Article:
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Mortgage Market in Review – October 19, 2015

Market Comment

Mortgage bond prices finished the week slightly higher which nudged rates a little lower. Retail sales rose a weaker than expected 0.1%. On the inflation front the producer price index fell 0.5% versus the expected 0.2% decline. The core, which excludes volatile food and energy, fell 0.3% versus the expected 0.1% increase which helped rates improve. Consumer prices fell 0.2% as expected. However, the core rose 0.2% versus the expected 0.1% increase. This was not rate friendly. The Fed Beige Book noted sluggish manufacturing, limited wage pressures, and mostly improved credit conditions. Weekly jobless claims were 255K versus the expected 269K which was not rate friendly. Mortgage interest rates finished the week better by about 1/8 of a discount point.

LOOKING AHEAD

Economic
Indicator
Release
Date & Time
Consensus
Estimate

Analysis
NAHB Housing Index Monday, Oct. 19,
10:00 am, et
62.5 Moderately Important. A measure of single family housing. Weakness may lead to lower mortgage rates.
Housing Starts Tuesday, Oct. 20,
8:30 am, et
1135K Important. A measure of housing sector strength. Weakness may lead to lower rates.
Weekly Jobless Claims Thursday, Oct. 22,
8:30 am, et
258K Important. An indication of employment. Higher claims may result in lower rates.
FHFA House Price Index Thursday, Oct. 22,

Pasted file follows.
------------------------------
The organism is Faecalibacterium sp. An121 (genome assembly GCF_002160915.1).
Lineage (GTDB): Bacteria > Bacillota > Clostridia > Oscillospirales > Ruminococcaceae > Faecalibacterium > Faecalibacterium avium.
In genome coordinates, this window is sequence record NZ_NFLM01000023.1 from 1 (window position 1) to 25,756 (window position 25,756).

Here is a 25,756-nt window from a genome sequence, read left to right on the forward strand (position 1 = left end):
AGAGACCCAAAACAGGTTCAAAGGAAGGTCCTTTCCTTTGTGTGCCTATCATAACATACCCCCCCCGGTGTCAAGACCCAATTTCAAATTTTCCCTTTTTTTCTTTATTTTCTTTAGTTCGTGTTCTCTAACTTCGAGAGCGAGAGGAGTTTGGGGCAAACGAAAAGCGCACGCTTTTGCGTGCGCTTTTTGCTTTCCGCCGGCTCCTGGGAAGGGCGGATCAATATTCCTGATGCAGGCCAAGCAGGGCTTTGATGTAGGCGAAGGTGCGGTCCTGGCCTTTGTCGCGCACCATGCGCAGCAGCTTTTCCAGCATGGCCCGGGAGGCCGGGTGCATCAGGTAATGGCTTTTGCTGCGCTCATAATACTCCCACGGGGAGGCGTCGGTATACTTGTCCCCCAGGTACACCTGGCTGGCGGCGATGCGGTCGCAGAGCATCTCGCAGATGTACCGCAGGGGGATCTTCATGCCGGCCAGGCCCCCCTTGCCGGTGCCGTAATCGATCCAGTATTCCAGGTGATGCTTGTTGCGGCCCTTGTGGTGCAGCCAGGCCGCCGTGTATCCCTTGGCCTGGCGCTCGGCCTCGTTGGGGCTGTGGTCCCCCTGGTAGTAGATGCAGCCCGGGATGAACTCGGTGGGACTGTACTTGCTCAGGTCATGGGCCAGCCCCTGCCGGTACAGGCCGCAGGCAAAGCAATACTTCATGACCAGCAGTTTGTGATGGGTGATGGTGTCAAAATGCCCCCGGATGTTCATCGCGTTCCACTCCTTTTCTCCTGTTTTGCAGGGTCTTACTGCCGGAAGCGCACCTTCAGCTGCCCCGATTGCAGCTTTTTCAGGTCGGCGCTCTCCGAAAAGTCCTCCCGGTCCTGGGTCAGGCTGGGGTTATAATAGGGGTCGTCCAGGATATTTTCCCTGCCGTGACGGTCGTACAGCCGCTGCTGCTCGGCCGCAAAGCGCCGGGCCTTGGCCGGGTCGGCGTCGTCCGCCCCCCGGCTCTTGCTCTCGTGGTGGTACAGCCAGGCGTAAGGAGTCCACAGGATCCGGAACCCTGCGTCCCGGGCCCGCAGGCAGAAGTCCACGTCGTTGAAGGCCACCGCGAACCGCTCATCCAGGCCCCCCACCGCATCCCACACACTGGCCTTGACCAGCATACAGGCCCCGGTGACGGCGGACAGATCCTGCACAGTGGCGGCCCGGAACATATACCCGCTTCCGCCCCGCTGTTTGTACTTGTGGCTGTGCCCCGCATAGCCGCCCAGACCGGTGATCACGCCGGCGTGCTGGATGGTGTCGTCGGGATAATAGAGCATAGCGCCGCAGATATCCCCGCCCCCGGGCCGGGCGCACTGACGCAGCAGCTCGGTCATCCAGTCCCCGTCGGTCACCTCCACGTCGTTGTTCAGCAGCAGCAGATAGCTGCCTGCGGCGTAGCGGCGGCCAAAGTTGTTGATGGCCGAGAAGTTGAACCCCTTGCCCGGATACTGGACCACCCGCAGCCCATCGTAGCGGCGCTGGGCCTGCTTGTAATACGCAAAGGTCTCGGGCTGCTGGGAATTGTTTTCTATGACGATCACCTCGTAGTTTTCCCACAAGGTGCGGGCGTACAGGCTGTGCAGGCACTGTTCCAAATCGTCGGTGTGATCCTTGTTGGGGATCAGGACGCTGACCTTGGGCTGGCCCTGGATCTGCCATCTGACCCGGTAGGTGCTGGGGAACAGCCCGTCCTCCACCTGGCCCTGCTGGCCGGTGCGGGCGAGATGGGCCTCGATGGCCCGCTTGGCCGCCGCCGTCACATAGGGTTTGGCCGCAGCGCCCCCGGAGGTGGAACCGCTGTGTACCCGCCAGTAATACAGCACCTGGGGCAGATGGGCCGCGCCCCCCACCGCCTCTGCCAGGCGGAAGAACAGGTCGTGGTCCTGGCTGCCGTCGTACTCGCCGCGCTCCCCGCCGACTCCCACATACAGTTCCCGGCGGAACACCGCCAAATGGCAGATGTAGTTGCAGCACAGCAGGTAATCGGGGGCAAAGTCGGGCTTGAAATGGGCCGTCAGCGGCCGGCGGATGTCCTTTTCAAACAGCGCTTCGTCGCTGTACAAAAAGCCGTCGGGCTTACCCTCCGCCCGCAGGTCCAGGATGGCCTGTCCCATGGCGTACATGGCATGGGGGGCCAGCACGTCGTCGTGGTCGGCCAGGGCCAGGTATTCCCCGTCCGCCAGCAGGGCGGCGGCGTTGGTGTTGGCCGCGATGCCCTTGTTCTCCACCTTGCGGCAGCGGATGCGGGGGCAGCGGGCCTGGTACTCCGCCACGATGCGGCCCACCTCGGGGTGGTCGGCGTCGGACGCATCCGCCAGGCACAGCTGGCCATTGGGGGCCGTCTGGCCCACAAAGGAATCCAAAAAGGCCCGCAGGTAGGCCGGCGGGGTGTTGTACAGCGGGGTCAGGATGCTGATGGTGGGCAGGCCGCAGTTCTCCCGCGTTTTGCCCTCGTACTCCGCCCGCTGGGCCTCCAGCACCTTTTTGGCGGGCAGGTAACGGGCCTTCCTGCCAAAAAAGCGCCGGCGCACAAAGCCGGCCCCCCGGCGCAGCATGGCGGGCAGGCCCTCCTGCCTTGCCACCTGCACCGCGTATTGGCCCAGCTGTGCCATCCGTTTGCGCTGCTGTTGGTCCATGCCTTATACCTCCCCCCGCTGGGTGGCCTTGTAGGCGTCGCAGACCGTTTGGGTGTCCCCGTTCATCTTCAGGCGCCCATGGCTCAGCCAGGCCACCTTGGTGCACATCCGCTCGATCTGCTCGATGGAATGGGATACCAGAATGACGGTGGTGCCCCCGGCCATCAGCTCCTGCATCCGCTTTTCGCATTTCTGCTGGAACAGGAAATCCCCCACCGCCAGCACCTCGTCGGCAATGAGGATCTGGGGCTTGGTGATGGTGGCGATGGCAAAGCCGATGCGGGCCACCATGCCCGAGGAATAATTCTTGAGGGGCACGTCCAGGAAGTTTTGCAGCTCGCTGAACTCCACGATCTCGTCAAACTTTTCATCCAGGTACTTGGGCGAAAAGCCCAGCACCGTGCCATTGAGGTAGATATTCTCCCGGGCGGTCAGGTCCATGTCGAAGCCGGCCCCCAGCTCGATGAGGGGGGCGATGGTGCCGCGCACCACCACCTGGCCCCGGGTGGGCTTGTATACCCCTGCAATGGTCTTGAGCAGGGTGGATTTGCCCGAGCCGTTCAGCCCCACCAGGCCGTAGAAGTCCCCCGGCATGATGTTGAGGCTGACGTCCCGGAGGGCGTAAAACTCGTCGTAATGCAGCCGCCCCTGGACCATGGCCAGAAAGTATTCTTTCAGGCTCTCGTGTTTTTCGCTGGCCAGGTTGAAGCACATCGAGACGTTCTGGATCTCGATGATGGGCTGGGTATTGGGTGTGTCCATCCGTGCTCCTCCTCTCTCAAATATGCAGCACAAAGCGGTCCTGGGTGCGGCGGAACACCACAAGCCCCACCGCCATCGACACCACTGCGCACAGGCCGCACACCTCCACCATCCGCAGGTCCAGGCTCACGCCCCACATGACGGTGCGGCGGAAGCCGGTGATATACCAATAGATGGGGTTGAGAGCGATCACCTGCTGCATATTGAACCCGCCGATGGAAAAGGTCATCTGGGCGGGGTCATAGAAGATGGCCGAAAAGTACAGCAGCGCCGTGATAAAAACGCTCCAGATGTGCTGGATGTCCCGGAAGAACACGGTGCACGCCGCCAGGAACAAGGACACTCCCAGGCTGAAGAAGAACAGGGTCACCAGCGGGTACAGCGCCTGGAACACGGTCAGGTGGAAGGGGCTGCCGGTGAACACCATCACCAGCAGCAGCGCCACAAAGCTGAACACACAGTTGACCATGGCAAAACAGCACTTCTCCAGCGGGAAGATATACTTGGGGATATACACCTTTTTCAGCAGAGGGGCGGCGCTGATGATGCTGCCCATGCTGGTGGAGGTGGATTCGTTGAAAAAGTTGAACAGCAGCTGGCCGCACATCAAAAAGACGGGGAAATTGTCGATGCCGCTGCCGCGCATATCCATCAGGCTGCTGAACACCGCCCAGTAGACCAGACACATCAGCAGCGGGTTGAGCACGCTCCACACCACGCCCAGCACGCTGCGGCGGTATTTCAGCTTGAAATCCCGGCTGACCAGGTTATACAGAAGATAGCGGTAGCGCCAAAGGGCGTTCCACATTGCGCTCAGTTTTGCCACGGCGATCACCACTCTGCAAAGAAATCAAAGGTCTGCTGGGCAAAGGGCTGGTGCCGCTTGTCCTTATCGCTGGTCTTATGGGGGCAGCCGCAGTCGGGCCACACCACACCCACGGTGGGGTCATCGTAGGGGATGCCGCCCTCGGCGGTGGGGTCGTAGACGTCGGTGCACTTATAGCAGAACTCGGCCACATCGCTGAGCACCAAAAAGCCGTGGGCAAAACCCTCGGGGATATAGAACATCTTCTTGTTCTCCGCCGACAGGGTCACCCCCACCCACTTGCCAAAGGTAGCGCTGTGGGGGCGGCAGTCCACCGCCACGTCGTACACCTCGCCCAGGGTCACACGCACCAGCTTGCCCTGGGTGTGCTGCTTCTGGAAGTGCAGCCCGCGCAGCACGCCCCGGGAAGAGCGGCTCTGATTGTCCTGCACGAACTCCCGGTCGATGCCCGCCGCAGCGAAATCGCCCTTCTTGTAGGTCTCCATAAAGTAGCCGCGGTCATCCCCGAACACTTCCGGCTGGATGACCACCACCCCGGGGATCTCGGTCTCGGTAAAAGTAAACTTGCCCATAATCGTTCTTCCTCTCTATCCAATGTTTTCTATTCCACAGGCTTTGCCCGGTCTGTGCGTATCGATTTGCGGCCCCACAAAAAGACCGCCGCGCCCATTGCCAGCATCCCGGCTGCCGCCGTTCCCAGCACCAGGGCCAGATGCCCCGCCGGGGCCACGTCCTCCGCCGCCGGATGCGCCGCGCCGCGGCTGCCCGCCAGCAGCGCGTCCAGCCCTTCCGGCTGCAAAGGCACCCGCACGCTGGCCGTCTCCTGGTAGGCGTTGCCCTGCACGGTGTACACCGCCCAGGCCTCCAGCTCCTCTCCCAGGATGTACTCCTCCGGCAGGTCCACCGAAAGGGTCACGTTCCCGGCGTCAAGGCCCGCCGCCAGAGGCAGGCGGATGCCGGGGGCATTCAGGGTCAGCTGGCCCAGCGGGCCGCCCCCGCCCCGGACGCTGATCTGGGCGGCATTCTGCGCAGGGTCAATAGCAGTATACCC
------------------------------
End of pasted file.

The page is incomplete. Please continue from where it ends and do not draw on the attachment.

10:00 am, et
Up 0.6% Moderately Important. A measure of single family house prices. Weakness may lead to lower rates.
Existing Home Sales Thursday, Oct. 22,
10:00 am, et
5.32M Low importance. An indication of mortgage credit demand. Significant weakness may lead to lower rates.
Leading Economic Indicators Thursday, Oct. 22,
10:00 am, et
Up 0.1% Important. An indication of future economic activity. A smaller increase may lead to lower rates.
10-year Treasury TIPS Auction Thursday, Oct. 22,
1:15 pm, et
None Important. TIPS will be auctioned. Strong demand may lead to lower mortgage rates.

Housing Affordability

Each month the National Association of Realtors (NAR) releases their Housing Affordability Index. The index measures the affordability of a home based on what a typical family earns. It assumes the borrower has a 20% down payment (80% loan to value) and a “front ratio” or housing ratio not to exceed 25% of gross income. It is based on a typical home at the national and regional levels based on the most recent monthly price and income data.

An index of 100 is defined as the point where a median-income household has enough income to qualify for the purchase of a median-priced existing single-family home. Housing prices and mortgage rates influence the index. Generational low mortgage rates coupled with lower home prices following the housing collapse left the index at an all time high in 2012. That changed over the past few years.

According to NAR, the housing affordability index hit 196.5 in 2012. That means that the typical family earned 196% of the income necessary to purchase the typical house. Put another way, the same family could afford almost twice as much house. Unfortunately rising home prices and slightly higher mortgage interest rates in 2013 caused that number to fall to 176.9. The figure for 2014 was 164.3 and the latest this year was 151.2.

Rising house prices coupled with rising interest rates could dent affordability. Now is a great time for buyers to take advantage of the current situation of low rates and affordable housing.

 


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